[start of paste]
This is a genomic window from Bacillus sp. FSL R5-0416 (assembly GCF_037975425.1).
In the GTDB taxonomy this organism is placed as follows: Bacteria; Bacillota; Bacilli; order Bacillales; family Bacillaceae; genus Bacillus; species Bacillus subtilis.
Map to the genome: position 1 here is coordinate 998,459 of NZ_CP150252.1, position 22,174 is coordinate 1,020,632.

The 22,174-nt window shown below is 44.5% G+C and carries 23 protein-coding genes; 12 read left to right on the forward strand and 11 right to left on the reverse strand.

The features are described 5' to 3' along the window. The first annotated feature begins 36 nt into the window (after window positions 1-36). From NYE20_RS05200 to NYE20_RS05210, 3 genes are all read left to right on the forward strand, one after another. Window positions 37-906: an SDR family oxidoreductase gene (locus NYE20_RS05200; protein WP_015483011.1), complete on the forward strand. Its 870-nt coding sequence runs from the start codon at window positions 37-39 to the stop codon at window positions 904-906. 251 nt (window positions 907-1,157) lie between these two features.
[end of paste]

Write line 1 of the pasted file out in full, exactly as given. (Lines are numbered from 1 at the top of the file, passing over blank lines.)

This is a genomic window from Bacillus sp. FSL R5-0416 (assembly GCF_037975425.1).